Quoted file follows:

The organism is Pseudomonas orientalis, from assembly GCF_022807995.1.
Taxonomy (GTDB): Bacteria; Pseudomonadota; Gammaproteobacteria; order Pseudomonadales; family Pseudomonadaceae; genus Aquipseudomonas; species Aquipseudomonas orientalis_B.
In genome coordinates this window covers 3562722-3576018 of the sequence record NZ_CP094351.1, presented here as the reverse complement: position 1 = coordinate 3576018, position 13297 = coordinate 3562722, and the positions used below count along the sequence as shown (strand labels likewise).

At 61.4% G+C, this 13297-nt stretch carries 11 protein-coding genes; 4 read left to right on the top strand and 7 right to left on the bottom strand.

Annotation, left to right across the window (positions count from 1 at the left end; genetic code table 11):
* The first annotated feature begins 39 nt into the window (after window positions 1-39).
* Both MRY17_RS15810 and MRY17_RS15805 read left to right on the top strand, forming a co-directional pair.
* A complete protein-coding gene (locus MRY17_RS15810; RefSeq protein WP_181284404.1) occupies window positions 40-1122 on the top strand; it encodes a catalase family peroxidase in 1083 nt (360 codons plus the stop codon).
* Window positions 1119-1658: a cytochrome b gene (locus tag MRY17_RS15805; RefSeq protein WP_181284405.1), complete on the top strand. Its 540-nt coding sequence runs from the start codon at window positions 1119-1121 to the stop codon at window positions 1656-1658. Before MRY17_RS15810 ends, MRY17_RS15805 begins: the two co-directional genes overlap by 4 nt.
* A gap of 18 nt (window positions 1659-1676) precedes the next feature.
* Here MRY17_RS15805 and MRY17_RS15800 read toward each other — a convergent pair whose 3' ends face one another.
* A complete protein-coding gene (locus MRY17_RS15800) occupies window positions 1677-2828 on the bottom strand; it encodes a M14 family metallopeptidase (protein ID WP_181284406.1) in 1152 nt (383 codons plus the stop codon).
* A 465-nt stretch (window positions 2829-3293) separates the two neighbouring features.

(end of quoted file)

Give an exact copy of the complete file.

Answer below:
The organism is Pseudomonas orientalis, from assembly GCF_022807995.1.
Taxonomy (GTDB): Bacteria; Pseudomonadota; Gammaproteobacteria; order Pseudomonadales; family Pseudomonadaceae; genus Aquipseudomonas; species Aquipseudomonas orientalis_B.
In genome coordinates this window covers 3562722-3576018 of the sequence record NZ_CP094351.1, presented here as the reverse complement: position 1 = coordinate 3576018, position 13297 = coordinate 3562722, and the positions used below count along the sequence as shown (strand labels likewise).

At 61.4% G+C, this 13297-nt stretch carries 11 protein-coding genes; 4 read left to right on the top strand and 7 right to left on the bottom strand.

Annotation, left to right across the window (positions count from 1 at the left end; genetic code table 11):
* The first annotated feature begins 39 nt into the window (after window positions 1-39).
* Both MRY17_RS15810 and MRY17_RS15805 read left to right on the top strand, forming a co-directional pair.
* A complete protein-coding gene (locus MRY17_RS15810; RefSeq protein WP_181284404.1) occupies window positions 40-1122 on the top strand; it encodes a catalase family peroxidase in 1083 nt (360 codons plus the stop codon).
* Window positions 1119-1658: a cytochrome b gene (locus tag MRY17_RS15805; RefSeq protein WP_181284405.1), complete on the top strand. Its 540-nt coding sequence runs from the start codon at window positions 1119-1121 to the stop codon at window positions 1656-1658. Before MRY17_RS15810 ends, MRY17_RS15805 begins: the two co-directional genes overlap by 4 nt.
* A gap of 18 nt (window positions 1659-1676) precedes the next feature.
* Here MRY17_RS15805 and MRY17_RS15800 read toward each other — a convergent pair whose 3' ends face one another.
* A complete protein-coding gene (locus MRY17_RS15800) occupies window positions 1677-2828 on the bottom strand; it encodes a M14 family metallopeptidase (protein ID WP_181284406.1) in 1152 nt (383 codons plus the stop codon).
* A 465-nt stretch (window positions 2829-3293) separates the two neighbouring features.